Perceiving patterns from randomness: Emergence of structures and cognitive biases in time

Yanlong Sun and Hongbin Wang

Abstract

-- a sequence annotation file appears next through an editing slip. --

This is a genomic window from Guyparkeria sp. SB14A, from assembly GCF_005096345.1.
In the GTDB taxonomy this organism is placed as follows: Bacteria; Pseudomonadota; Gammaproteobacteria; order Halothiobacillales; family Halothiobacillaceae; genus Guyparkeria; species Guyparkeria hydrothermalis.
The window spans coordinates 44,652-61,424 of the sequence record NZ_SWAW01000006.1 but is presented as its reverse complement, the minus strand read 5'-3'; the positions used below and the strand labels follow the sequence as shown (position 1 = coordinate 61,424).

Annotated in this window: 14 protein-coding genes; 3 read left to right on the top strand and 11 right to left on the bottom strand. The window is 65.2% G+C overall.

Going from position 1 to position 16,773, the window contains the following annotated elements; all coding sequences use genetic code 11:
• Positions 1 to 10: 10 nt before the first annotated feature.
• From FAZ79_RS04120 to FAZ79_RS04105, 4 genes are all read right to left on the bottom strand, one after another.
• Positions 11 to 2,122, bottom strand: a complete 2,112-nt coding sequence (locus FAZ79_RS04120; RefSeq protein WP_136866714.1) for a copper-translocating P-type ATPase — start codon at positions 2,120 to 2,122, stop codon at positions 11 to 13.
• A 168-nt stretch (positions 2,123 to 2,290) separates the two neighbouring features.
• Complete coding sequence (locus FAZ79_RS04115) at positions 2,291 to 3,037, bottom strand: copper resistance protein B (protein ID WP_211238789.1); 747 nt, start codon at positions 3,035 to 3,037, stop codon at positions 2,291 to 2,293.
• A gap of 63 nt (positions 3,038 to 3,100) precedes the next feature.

Recent development in psychology and neuroscience suggests that the human mind develops structured probabilistic representations about the world and performs near-optimal Bayesian inferences. However, it remains elusive how the structured probability space has originated in the first place, and how cognitive biases can arise from normative probabilistic models. Here we show that without a pre-defined hypothesis space, structured representations of the learning environment, as well as “biases”, can naturally emerge through efficient neural encodings of the sensory inputs over time. We demonstrate the idea with a biologically realistic neural network model to simulate randomness perception. Our findings reveal that rich semantics can be developed in associative learning through temporal integration, providing the building blocks for the structured hypothesis space required by Bayesian inference. We further suggest that the statistical structures in the learning environment and the competition between implicit representations are the keys to bridging the gaps from object representation to probability induction and the gaps from low-level sensory processing to high-level cognition.